They say in order to be a true Canadian you have to visit Vimy Ridge and the most spectacular WW1 Memorial there is in France. I and former Horse Guards Officer Mr. Robert McTaggert took the opportunity to visit after 2 days of watching the re-enactment of the Battle of Waterloo. Waterloo and the 200th Anniversary activities were nothing short of amazing. Over 6000 re-enactors taking part from all over the world, which included a fife and drum band from Toronto. During the short time spent in Belgium we met fellow Canadians, all taking their part in their own way, and their pilgrimages to Vimy.
On a glorious sunny day we arrived at the little town of Vimy, eventually finding the small military cemetery of Le Chaudière. We split up with Mr. McTaggert taking the right and I the left, it did not take me long to find the grave of Pte Frederick McTaggert, 4th Canadian Mounted Rifles, who died on the 9th April 1917 whilst his unit attempted to take the ridge with the 3rd Division . This cemetery has thirteen members of 4CMR resting within. I left Bob to reflect and moved slowly within the ranks, finding quite a few 116th Battalion men and two from Toronto`s 3rd. (My Great Grandfathers unit, he fought at Vimy Ridge with the 1st Division and survived). While walking around we laid poppies on many of the Graves, eventually finishing at the main gate. We were then approached by an elderly French gentleman, who in his best English attempted to talk to us. He gave us a British WW1 fuse and some small shot (balls of lead) and a couple of German bullets. I in return gave him a hand full of Canadian pins from Canada, Ontario and Clarington. I now find myself involved in a project involving 4CMR, something I am looking forward to doing. Thank you Bob for the opportunity.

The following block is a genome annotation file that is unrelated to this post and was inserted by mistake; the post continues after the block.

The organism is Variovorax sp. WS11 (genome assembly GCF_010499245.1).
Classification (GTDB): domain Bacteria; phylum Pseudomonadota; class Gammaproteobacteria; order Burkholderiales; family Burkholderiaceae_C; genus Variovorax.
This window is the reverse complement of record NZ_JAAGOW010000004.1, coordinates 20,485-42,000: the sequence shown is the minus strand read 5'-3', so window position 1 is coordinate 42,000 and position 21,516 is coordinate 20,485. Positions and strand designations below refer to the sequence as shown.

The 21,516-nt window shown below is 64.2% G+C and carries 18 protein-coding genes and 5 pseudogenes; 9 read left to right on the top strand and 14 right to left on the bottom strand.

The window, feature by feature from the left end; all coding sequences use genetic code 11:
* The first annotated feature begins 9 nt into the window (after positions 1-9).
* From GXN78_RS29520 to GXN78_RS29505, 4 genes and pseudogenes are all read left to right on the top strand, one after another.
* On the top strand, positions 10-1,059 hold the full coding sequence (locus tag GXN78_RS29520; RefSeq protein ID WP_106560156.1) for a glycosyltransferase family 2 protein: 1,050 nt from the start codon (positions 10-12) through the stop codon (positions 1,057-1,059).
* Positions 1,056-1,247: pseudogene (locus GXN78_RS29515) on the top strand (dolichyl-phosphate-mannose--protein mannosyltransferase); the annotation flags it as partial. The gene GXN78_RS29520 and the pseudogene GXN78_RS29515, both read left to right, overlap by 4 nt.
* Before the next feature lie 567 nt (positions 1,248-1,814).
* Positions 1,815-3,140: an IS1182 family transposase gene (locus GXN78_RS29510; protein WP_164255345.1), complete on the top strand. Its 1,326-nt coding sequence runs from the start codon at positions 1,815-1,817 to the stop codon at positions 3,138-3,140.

Prior to our visit to Vimy we called into the small French village of Baralle where the 3rd Battalion’s Head Quarters was bombed on the 15th September 1918. Sergeant A4147 Pakenham was killed and 5 men wounded, which included Pte 171637 William Lees Johnson, my Great Grandfather. I laid a wreath on behalf of Canada his family and his Regiment at the Church`s War memorial to their war dead. It was only meters away from the bombing site on a dusty crossroads.
The Baralle Site
We did visit various cemeteries in and around Arras and took many, many pictures of the head stones of the fallen. Bob and I intend on visiting the Menin Gate, at Ypres next year. I cannot wait.
“Lest We Forget”
Johnny Johnson in Old Colwyn, N. Wales